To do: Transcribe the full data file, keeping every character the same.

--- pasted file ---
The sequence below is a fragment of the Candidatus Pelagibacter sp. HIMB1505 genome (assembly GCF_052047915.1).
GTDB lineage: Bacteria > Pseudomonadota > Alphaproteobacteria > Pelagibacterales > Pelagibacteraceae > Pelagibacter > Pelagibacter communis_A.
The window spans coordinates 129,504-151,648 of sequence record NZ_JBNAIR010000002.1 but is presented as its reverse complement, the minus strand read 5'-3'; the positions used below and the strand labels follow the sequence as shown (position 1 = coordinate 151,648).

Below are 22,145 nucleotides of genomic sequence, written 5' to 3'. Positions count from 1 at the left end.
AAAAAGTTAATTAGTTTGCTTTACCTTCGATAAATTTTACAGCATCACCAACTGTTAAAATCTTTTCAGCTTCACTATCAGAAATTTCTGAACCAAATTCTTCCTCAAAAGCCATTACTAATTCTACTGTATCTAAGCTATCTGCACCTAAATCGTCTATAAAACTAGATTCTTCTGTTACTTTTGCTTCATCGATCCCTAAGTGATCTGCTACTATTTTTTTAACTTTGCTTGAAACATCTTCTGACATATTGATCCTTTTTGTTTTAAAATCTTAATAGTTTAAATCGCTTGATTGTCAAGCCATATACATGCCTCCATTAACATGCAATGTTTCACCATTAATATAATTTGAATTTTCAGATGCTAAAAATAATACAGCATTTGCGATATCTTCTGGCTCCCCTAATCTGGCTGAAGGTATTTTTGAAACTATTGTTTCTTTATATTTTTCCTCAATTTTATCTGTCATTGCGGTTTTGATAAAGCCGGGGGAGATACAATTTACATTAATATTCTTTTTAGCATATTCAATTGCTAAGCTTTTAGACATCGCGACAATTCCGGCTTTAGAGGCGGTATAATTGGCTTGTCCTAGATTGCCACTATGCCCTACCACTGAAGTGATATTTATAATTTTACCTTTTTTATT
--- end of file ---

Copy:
The sequence below is a fragment of the Candidatus Pelagibacter sp. HIMB1505 genome (assembly GCF_052047915.1).
GTDB lineage: Bacteria > Pseudomonadota > Alphaproteobacteria > Pelagibacterales > Pelagibacteraceae > Pelagibacter > Pelagibacter communis_A.
The window spans coordinates 129,504-151,648 of sequence record NZ_JBNAIR010000002.1 but is presented as its reverse complement, the minus strand read 5'-3'; the positions used below and the strand labels follow the sequence as shown (position 1 = coordinate 151,648).

Below are 22,145 nucleotides of genomic sequence, written 5' to 3'. Positions count from 1 at the left end.
AAAAAGTTAATTAGTTTGCTTTACCTTCGATAAATTTTACAGCATCACCAACTGTTAAAATCTTTTCAGCTTCACTATCAGAAATTTCTGAACCAAATTCTTCCTCAAAAGCCATTACTAATTCTACTGTATCTAAGCTATCTGCACCTAAATCGTCTATAAAACTAGATTCTTCTGTTACTTTTGCTTCATCGATCCCTAAGTGATCTGCTACTATTTTTTTAACTTTGCTTGAAACATCTTCTGACATATTGATCCTTTTTGTTTTAAAATCTTAATAGTTTAAATCGCTTGATTGTCAAGCCATATACATGCCTCCATTAACATGCAATGTTTCACCATTAATATAATTTGAATTTTCAGATGCTAAAAATAATACAGCATTTGCGATATCTTCTGGCTCCCCTAATCTGGCTGAAGGTATTTTTGAAACTATTGTTTCTTTATATTTTTCCTCAATTTTATCTGTCATTGCGGTTTTGATAAAGCCGGGGGAGATACAATTTACATTAATATTCTTTTTAGCATATTCAATTGCTAAGCTTTTAGACATCGCGACAATTCCGGCTTTAGAGGCGGTATAATTGGCTTGTCCTAGATTGCCACTATGCCCTACCACTGAAGTGATATTTATAATTTTACCTTTTTTATT